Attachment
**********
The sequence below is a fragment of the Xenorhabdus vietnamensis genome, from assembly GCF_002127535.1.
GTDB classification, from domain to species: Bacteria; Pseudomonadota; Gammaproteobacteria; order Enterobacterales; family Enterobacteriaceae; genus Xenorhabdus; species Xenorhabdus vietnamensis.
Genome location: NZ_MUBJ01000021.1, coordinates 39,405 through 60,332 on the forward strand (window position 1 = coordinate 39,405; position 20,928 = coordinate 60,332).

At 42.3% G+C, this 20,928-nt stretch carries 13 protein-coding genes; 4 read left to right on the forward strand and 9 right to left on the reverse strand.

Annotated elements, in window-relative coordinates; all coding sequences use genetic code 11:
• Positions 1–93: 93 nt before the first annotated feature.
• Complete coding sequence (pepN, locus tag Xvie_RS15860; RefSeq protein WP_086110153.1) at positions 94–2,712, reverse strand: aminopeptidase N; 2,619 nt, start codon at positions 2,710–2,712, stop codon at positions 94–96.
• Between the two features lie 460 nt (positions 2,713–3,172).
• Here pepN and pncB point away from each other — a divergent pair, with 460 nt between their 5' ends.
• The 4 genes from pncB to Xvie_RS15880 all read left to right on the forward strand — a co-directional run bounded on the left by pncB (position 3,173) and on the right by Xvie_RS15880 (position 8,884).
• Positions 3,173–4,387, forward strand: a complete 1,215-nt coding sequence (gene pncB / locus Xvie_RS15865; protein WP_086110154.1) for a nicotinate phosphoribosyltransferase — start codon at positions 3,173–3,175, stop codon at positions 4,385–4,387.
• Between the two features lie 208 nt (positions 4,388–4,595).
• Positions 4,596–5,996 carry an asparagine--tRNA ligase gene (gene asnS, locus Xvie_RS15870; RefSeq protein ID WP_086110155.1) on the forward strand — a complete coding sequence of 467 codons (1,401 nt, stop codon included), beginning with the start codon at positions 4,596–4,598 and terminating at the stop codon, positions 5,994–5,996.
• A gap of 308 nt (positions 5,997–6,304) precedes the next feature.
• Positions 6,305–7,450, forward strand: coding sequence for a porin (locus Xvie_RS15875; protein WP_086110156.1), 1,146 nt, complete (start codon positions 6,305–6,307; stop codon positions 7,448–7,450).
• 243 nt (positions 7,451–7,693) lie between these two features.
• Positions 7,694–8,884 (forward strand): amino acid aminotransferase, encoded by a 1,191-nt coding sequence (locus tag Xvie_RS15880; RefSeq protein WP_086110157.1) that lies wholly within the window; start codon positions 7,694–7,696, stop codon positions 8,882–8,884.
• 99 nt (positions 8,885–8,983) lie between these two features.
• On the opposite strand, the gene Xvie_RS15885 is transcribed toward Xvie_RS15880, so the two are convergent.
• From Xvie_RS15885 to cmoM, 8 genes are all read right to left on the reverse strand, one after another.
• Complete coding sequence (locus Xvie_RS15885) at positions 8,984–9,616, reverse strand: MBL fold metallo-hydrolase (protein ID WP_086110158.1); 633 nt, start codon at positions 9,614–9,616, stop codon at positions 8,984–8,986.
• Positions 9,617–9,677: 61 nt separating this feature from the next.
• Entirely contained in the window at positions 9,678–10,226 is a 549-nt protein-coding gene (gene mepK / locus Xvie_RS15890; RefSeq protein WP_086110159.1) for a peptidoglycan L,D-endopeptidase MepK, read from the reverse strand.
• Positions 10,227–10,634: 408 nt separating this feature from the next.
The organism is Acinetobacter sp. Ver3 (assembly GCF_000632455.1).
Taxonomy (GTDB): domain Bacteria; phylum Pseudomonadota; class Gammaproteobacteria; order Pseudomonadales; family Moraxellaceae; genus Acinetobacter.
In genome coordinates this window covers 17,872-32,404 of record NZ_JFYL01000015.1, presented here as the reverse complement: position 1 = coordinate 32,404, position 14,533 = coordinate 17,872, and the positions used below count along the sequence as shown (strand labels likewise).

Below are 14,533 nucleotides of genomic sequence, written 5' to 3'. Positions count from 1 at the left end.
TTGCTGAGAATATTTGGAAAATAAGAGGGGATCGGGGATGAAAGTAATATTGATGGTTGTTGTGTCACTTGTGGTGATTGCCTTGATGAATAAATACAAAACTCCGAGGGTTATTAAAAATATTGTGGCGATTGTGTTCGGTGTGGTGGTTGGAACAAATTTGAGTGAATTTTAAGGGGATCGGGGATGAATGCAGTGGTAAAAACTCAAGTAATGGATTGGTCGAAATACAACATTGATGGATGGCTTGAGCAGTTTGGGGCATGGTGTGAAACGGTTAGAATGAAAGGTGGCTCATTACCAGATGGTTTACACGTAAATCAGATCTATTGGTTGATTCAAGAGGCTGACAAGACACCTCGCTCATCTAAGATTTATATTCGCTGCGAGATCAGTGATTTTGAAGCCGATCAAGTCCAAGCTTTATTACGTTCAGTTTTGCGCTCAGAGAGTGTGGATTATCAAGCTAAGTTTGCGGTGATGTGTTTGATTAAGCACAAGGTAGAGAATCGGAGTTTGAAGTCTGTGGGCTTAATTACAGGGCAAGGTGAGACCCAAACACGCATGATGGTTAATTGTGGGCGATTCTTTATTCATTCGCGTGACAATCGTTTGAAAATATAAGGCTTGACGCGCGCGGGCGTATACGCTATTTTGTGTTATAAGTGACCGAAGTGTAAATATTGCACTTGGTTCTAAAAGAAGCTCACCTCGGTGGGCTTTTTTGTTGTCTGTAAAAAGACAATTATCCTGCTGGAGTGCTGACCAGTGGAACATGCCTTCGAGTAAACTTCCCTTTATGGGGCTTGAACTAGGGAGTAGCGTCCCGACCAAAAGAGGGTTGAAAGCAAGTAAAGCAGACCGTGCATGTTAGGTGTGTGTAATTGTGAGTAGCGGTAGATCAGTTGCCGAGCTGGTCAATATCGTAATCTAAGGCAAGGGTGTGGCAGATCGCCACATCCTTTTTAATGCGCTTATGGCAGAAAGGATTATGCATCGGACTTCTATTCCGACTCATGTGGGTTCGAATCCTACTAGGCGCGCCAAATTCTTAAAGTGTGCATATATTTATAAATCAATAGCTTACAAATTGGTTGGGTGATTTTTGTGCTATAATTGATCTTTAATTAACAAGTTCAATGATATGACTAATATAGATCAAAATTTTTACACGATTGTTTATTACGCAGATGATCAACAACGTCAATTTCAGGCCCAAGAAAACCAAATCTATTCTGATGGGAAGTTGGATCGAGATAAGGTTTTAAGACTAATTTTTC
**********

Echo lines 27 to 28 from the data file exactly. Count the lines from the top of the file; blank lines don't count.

In genome coordinates this window covers 17,872-32,404 of record NZ_JFYL01000015.1, presented here as the reverse complement: position 1 = coordinate 32,404, position 14,533 = coordinate 17,872, and the positions used below count along the sequence as shown (strand labels likewise).

Below are 14,533 nucleotides of genomic sequence, written 5' to 3'. Positions count from 1 at the left end.